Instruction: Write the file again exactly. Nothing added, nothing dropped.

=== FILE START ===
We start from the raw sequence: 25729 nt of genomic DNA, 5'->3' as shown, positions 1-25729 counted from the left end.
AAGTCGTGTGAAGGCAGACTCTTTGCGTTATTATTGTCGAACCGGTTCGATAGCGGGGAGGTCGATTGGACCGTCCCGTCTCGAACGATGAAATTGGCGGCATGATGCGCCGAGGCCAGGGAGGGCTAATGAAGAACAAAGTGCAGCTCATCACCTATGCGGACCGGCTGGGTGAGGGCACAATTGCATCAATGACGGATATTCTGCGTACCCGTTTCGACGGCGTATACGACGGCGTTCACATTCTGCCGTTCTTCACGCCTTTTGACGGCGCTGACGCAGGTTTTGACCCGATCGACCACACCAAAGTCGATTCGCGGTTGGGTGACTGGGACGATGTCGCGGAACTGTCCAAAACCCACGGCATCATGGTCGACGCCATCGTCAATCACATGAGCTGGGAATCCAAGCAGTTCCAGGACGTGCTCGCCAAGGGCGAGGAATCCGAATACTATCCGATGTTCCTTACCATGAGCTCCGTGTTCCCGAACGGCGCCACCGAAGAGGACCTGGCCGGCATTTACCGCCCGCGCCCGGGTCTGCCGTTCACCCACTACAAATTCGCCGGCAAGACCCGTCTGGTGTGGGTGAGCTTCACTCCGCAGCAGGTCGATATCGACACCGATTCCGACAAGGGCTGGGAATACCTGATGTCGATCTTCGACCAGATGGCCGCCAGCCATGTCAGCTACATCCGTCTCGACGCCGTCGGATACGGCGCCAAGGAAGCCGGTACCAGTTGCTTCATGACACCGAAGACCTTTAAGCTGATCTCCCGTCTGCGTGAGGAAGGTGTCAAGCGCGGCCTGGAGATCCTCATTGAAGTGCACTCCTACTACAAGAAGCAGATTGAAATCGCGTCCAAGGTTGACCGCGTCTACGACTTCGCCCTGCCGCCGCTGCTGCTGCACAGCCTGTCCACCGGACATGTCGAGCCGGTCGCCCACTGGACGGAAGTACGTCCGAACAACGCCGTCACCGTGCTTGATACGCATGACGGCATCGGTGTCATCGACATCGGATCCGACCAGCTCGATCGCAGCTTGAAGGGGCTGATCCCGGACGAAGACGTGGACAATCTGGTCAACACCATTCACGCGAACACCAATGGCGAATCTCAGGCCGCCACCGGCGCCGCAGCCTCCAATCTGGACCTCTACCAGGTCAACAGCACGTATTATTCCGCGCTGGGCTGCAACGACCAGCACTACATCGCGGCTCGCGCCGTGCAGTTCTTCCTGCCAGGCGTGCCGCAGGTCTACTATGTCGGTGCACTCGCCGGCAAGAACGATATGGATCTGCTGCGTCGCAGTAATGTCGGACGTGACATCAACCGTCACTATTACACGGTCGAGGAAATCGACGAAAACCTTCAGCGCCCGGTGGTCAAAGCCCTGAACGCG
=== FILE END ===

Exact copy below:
We start from the raw sequence: 25729 nt of genomic DNA, 5'->3' as shown, positions 1-25729 counted from the left end.
AAGTCGTGTGAAGGCAGACTCTTTGCGTTATTATTGTCGAACCGGTTCGATAGCGGGGAGGTCGATTGGACCGTCCCGTCTCGAACGATGAAATTGGCGGCATGATGCGCCGAGGCCAGGGAGGGCTAATGAAGAACAAAGTGCAGCTCATCACCTATGCGGACCGGCTGGGTGAGGGCACAATTGCATCAATGACGGATATTCTGCGTACCCGTTTCGACGGCGTATACGACGGCGTTCACATTCTGCCGTTCTTCACGCCTTTTGACGGCGCTGACGCAGGTTTTGACCCGATCGACCACACCAAAGTCGATTCGCGGTTGGGTGACTGGGACGATGTCGCGGAACTGTCCAAAACCCACGGCATCATGGTCGACGCCATCGTCAATCACATGAGCTGGGAATCCAAGCAGTTCCAGGACGTGCTCGCCAAGGGCGAGGAATCCGAATACTATCCGATGTTCCTTACCATGAGCTCCGTGTTCCCGAACGGCGCCACCGAAGAGGACCTGGCCGGCATTTACCGCCCGCGCCCGGGTCTGCCGTTCACCCACTACAAATTCGCCGGCAAGACCCGTCTGGTGTGGGTGAGCTTCACTCCGCAGCAGGTCGATATCGACACCGATTCCGACAAGGGCTGGGAATACCTGATGTCGATCTTCGACCAGATGGCCGCCAGCCATGTCAGCTACATCCGTCTCGACGCCGTCGGATACGGCGCCAAGGAAGCCGGTACCAGTTGCTTCATGACACCGAAGACCTTTAAGCTGATCTCCCGTCTGCGTGAGGAAGGTGTCAAGCGCGGCCTGGAGATCCTCATTGAAGTGCACTCCTACTACAAGAAGCAGATTGAAATCGCGTCCAAGGTTGACCGCGTCTACGACTTCGCCCTGCCGCCGCTGCTGCTGCACAGCCTGTCCACCGGACATGTCGAGCCGGTCGCCCACTGGACGGAAGTACGTCCGAACAACGCCGTCACCGTGCTTGATACGCATGACGGCATCGGTGTCATCGACATCGGATCCGACCAGCTCGATCGCAGCTTGAAGGGGCTGATCCCGGACGAAGACGTGGACAATCTGGTCAACACCATTCACGCGAACACCAATGGCGAATCTCAGGCCGCCACCGGCGCCGCAGCCTCCAATCTGGACCTCTACCAGGTCAACAGCACGTATTATTCCGCGCTGGGCTGCAACGACCAGCACTACATCGCGGCTCGCGCCGTGCAGTTCTTCCTGCCAGGCGTGCCGCAGGTCTACTATGTCGGTGCACTCGCCGGCAAGAACGATATGGATCTGCTGCGTCGCAGTAATGTCGGACGTGACATCAACCGTCACTATTACACGGTCGAGGAAATCGACGAAAACCTTCAGCGCCCGGTGGTCAAAGCCCTGAACGCG